Much as we would like to pretend that we live in a progressive country on the fast track to being a superpower, the bitter truth is that caste and untouchability stubbornly refuse to go away.

Ashwin Tombat

Dalits in Rampura village of Detroj taluka hailed the decision.

On Monday 16 October 2017, The Times of India reported that last Saturday,  a “dream came true” for the dalit community at Rampura village in Detroj taluka of Ahmedabad district, Gujarat, when they got a cremation ground of their own, called Dalit Muktidham‘. This village of 2,500 has 500 dalits, who are not allowed to use the common village cremation ground.

Is it a cause for celebration that one of India’s untouchable communities gets the ‘right’ to perform the last rites of their kin separately?

A 2016 RTI query by the Navsarjan Trust revealed that the Gujarat government is funding separate cremation grounds for the scheduled castes; 10 villages in Kheda district had separate crematoriums for dalits, and the state government had allocated funds for 40 more. Construction of these dalit crematoriums is being done as per a state government circular of 1981.

This is not restricted to Gujarat. In 2013, the Urban Improvement Trust (UIT) of Jaisalmer, Rajasthan, floated a tender to construct separate cremation grounds for 47 castes and sub-castes. After the tender was published, they realised that three to four sub-castes had been left out. It was subsequently decided to build separate cremation grounds for them too…

Rajasthan’s state capital Jaipur is no exception. The pink city’s biggest cremation ground, Chandpole, has separate areas earmarked for different castes. Why? It’s a practice since princely rule, say embarrassed officials.

Since 2016, the BJP’s former Union Minister of State of Water Resources, River Development and Ganga Rejuvenation Sanjeev Balyan (he resigned just before PM Modi’s last reshuffle), an accused in the 2013 Muzaffarnagar riots, has spent a major chunk of his MP Local Area Development fund to build separate crematoriums for Dalits, Gurjars, Jats and Brahmins in Muzaffarnagar.

Punjab Scheduled Castes Commission Chairman Rajesh Bagha says that in most villages of Punjab, there are separate cremation grounds for each caste, all funded by the government. His commission has advocated common cremation grounds for members of all castes to eradicate caste-based discrimination.

Retired Subedar Ram Kishan Grewal, who committed suicide on the One-Rank-One-Pension (OROP) issue, was cremated at a separate cremation ground meant for dalits at his native village Bamla in Haryana’s Bhiwani district. He belonged to a scheduled caste, and in his village, Pandits, Dalits and Jats have different cremation grounds. It made no difference that Grewal had been Sarpanch of his village from 2005 to 2010.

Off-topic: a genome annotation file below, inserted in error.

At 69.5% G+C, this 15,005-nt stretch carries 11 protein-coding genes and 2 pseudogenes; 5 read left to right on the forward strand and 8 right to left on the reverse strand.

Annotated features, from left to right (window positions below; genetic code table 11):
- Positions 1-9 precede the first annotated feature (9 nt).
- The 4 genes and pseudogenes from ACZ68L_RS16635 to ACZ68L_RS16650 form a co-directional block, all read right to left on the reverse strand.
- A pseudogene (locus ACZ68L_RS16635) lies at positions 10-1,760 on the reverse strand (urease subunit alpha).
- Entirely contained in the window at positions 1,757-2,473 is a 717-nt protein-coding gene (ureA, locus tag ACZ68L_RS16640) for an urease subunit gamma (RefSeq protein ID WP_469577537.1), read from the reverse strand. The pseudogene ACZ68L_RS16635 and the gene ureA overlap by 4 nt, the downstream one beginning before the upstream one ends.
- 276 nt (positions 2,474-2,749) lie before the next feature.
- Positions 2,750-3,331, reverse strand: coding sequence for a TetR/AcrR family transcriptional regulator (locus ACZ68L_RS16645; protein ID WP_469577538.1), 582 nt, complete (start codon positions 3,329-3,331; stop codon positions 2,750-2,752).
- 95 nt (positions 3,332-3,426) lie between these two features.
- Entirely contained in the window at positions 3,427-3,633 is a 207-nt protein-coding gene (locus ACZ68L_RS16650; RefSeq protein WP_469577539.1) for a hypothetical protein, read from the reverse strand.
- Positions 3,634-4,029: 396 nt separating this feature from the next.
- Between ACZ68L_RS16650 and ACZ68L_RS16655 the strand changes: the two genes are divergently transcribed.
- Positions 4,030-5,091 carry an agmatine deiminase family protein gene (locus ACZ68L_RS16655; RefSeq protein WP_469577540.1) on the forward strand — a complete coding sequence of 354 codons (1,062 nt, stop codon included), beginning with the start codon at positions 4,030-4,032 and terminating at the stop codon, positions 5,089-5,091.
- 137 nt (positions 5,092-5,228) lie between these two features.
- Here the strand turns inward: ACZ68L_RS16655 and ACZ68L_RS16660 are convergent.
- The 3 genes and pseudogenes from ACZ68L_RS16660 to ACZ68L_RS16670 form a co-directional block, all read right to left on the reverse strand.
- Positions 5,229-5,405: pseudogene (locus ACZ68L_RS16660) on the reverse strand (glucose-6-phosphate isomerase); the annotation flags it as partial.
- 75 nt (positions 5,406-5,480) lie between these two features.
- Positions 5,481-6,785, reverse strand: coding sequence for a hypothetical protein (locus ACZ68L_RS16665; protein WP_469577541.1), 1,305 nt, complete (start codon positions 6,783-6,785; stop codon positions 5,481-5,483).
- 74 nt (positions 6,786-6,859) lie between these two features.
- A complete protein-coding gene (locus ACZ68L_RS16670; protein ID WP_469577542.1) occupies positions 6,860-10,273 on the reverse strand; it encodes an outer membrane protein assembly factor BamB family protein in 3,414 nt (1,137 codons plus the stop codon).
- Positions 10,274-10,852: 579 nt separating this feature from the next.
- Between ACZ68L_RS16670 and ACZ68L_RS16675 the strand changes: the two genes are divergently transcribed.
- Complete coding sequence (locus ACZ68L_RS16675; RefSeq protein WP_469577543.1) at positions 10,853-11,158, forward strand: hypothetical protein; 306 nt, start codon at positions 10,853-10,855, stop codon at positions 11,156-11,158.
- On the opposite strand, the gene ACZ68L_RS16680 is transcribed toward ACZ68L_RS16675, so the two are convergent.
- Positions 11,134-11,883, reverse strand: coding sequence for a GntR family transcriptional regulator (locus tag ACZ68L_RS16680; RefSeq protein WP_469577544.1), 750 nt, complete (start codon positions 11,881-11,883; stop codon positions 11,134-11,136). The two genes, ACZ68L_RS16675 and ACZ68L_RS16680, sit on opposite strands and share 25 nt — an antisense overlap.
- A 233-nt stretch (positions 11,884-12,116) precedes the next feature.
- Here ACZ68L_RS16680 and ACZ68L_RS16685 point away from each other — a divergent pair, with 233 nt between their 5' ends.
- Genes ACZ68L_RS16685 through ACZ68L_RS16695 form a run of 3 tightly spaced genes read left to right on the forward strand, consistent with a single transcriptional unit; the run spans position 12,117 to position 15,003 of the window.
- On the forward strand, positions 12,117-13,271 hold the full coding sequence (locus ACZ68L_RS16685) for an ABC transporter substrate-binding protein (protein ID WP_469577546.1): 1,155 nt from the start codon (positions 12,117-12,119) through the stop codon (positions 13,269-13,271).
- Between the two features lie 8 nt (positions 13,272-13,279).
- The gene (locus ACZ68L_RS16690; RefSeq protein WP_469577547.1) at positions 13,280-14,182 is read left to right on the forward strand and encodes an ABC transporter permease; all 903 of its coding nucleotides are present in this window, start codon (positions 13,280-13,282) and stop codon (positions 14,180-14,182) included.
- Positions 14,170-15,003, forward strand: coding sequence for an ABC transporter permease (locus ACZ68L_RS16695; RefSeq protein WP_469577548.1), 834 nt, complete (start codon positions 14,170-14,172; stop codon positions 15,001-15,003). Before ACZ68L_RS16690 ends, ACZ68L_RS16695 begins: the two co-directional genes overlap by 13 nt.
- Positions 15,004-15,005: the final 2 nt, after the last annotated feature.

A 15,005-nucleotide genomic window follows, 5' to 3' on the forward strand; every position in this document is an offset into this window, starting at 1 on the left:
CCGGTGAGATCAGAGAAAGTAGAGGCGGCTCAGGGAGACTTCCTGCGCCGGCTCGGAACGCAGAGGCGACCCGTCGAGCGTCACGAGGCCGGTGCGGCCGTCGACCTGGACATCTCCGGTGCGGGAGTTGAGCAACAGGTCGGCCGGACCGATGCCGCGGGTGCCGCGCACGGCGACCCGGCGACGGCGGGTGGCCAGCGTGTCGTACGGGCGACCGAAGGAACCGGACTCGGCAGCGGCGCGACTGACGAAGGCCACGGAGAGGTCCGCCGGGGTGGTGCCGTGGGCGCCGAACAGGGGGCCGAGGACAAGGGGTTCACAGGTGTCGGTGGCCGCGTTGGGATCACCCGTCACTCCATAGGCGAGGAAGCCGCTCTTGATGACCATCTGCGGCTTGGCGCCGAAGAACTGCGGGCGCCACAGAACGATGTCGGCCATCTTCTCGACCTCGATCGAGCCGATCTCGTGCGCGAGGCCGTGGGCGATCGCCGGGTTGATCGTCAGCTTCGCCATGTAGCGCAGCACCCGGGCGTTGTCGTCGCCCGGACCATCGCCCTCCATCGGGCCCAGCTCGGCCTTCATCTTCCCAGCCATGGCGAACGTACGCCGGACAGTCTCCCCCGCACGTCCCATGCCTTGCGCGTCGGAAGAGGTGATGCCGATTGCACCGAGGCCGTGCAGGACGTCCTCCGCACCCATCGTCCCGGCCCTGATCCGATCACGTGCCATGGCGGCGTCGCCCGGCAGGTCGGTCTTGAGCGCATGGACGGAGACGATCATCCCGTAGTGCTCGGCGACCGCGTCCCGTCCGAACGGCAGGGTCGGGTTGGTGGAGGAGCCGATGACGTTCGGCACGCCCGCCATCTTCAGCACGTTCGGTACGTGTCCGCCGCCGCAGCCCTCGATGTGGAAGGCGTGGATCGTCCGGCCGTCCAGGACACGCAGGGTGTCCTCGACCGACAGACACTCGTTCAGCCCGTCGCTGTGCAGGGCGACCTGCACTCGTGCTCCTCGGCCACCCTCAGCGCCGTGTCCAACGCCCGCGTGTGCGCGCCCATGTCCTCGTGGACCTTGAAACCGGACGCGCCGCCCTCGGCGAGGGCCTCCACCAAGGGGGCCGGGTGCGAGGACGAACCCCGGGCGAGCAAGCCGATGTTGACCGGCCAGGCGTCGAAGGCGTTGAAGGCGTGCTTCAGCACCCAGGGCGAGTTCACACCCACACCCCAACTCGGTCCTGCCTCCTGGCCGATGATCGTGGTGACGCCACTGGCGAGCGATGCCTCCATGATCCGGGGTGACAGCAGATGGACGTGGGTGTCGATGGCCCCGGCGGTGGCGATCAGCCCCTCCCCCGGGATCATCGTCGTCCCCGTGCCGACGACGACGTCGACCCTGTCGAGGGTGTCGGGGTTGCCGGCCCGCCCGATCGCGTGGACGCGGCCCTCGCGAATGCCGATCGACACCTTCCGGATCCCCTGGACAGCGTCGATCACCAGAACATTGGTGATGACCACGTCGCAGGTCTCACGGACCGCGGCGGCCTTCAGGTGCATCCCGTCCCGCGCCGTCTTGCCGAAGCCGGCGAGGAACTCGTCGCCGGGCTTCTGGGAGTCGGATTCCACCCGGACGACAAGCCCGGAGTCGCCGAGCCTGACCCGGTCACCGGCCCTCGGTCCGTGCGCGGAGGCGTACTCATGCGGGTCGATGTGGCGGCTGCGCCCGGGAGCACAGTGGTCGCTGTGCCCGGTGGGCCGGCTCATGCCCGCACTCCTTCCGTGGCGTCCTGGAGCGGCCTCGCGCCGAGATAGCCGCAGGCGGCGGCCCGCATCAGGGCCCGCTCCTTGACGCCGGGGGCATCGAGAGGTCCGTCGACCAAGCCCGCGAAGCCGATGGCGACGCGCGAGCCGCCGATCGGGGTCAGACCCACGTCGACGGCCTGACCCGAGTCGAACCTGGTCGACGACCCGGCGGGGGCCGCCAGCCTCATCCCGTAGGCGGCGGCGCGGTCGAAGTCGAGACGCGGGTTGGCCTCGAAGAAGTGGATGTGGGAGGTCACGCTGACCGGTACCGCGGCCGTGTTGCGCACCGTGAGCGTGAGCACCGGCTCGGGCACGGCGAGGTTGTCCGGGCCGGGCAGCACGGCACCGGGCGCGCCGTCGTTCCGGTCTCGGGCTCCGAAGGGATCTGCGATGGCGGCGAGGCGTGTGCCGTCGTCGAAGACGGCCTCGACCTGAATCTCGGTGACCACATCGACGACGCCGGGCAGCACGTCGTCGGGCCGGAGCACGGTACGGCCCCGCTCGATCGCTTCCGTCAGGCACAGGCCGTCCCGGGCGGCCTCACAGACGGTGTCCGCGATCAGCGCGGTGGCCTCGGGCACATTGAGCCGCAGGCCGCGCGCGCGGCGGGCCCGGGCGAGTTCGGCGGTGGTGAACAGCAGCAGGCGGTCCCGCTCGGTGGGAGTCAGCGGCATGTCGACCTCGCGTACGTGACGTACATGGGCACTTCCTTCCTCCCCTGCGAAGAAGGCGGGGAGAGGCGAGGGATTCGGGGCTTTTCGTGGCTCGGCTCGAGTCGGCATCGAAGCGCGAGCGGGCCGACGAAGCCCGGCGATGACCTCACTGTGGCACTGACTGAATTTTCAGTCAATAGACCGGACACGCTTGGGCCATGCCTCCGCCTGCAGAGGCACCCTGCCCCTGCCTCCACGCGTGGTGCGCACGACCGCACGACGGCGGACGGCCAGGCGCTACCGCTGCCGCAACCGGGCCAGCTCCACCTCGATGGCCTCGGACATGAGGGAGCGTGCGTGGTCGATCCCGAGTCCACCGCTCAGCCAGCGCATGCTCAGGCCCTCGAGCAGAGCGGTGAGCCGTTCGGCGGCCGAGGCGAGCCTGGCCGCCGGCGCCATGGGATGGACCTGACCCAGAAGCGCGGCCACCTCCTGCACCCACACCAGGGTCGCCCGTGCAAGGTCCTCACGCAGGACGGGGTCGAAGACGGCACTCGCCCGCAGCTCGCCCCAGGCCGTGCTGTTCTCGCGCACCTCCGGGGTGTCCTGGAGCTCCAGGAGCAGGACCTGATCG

Goa is no exception. In 2002, Upper and intermediate caste Hindus from a village in Bardez objected to scheduled castes being cremated in the village crematorium. To ‘solve’ the problem, local authorities offered to build ‘another crematorium’ for dalits, before activists intervened and the row settled down.

And though no new incident has made the news, very recently, former Union Law Minister Ramakant Khalap demanded that a public crematorium that was accessible to all castes and communities be set up in each village in Goa, so that people of lower castes do not have to face indignity in death.

Can there be equality in separation? The United States struggled with this question for nearly 100 years. ‘Separate but Equal‘ was a legal doctrine which the US Supreme Court enshrined in the case Plessy vs Ferguson in 1896. It said that as long as the facilities provided to blacks and whites were equal, they could be separate. This legalised racial discrimination in the US. The doctrine was finally overturned by a series of US Supreme Court decisions in the 1950s and 60s, starting with the case Brown vs Board of Education in 1954, which held that separate educational facilities are inherently unequal.

This is not a question of BJP or Congress. It has little to do with North or South. It is the stark reality of India’s caste system. Much as we would like to pretend it is in the past — that we live in a progressive country on the fast track to being a superpower — the bitter truth is that caste and untouchability stubbornly refuse to go away. If it’s there even in death, then how much more will it be in life…?

The next time that someone sends you one of those social media messages condemning caste-based reservations, spare a thought for the cruel reality of the caste system in India, and the systematic discrimination it engenders not only in life but even in death. Think seriously about it before you decide whether to forward it to your contacts.